Supreme Court Rules Wind Down of DACA Illegal
By Preston Huennekens | FAIR Take | June 2020
On June 18, the Supreme Court of the United States (SCOTUS) ruled in a 5-4 decision that the Trump Administration — specifically, the Department of Homeland Security (DHS) — illegally ended the Deferred Action for Childhood Arrivals (DACA) program. Chief Justice John Roberts authored the majority opinion in DHS v. Regents of the University of California, joined by justices Ginsburg, Breyer, Kagan and Sotomayor. Justice Clarence Thomas penned the dissenting opinion joined by Alito and Gorsuch. Justice Kavanaugh wrote a separate dissent.
The decision rests on the court’s belief that acting DHS secretary Elaine Duke acted improperly when she began the wind down of DACA in 2017 at the request of the Justice Department under Attorney General Jeff Sessions. The majority opinion noted that:
We do not decide whether DACA or its rescission are sound policies. “The wisdom” of those decisions “is none of our concern.” Chenery II, 332 U. S., at 207. We address only whether the agency complied with the procedural re- quirement that it provide a reasoned explanation for its action. Here the agency failed to consider the conspicuous issues of whether to retain forbearance and what if anything to do about the hardship to DACA recipients. That dual failure raises doubts about whether the agency appreciated the scope of its discretion or exercised that discretion in a reasonable manner. The appropriate recourse is therefore to remand to DHS so that it may consider the problem anew. [page 29]
Roberts further concluded that “The dispute before the Court is not whether DHS may rescind DACA. All parties agree that it may. The dispute is instead primarily about the procedure the agency followed in doing so” and that the procedure and justification for ending DACA was “arbitrary and capricious.” In a nutshell, the majority in DHS v. Regents did not justify the existence of DACA — they only found issues with the minutiae of how DHS ended the program.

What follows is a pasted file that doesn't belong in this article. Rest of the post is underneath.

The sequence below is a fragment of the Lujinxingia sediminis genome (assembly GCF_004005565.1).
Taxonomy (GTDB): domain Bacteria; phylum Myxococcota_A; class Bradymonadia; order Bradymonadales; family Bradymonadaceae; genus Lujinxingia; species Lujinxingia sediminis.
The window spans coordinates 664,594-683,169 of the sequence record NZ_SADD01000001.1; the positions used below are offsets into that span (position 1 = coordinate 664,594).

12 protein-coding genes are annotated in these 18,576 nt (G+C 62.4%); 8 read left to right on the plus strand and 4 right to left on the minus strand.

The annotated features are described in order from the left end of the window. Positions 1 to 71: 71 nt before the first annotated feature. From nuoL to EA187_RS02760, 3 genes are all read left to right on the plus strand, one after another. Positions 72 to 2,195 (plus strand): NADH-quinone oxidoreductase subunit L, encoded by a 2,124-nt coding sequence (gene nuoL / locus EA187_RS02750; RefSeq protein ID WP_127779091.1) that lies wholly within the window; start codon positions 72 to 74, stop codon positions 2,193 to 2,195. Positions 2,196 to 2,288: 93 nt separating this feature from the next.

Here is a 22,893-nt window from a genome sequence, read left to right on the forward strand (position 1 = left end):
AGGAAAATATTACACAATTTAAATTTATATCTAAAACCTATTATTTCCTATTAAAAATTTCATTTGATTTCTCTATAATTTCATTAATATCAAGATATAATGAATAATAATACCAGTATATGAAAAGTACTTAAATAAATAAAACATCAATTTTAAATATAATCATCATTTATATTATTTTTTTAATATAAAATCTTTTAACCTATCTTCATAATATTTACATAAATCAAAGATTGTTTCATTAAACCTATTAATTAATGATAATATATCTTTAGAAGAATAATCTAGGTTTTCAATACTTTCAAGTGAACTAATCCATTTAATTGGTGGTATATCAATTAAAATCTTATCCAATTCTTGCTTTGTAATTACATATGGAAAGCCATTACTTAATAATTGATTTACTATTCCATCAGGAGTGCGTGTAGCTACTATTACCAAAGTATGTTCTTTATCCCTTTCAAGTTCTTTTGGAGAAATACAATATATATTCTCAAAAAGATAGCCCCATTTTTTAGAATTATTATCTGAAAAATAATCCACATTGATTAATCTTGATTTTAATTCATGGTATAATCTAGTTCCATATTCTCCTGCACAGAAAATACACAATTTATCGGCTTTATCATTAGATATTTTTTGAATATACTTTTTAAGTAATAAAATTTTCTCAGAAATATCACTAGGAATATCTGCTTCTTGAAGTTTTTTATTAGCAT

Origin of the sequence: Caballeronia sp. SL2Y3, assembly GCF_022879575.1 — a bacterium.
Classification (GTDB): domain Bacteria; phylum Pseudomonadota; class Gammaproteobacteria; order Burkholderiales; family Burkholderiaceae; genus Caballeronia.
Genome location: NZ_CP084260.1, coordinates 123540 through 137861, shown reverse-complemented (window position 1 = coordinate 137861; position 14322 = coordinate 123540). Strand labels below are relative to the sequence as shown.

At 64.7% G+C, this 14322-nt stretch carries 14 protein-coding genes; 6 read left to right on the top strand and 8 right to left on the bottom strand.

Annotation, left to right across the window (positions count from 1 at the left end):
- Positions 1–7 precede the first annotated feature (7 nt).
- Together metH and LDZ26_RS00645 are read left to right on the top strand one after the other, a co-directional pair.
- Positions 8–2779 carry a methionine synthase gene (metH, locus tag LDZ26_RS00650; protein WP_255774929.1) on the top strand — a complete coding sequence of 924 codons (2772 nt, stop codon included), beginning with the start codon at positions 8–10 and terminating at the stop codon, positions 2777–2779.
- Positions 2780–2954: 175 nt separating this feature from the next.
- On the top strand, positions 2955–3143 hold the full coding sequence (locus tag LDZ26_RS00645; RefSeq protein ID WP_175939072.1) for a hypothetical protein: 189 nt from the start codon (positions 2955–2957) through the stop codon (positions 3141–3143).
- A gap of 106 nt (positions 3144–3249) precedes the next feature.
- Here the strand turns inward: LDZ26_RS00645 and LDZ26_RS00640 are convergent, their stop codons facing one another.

Thoma’ scathing dissent stated that:
Today’s decision must be recognized for what it is: an effort to avoid a politically controversial but legally correct decision. The Court could have made clear that the solution respondents seek must come from the Legislative Branch. Instead, the majority has decided to prolong DHS’ initial overreach by providing a stopgap measure of its own. In doing so, it has given the green light for future political battles to be fought in this Court rather than where they rightfully belong—the political branches. Such timidity forsakes the Court’s duty to apply the law according to neutral principles, and the ripple effects of the majority’s error will be felt throughout our system of self-government. [page 3]
This is a puzzling decision and one that comes as a disappointment to supporters of immigration reform. There was once a cautious hope that the administration could negotiate a deal for a codification of current DACA recipients in exchange for mandatory E-Verify and asylum reform, something similar to then-representative Bob Goodlatte’s Securing America’s Future Act of 2018.
Now, no one expects the administration and Congressional Democrats to rush to find a legislative solution to our broken immigration system. More than likely, both sides will ignore the still-unsolved problem until after the 2020 presidential election.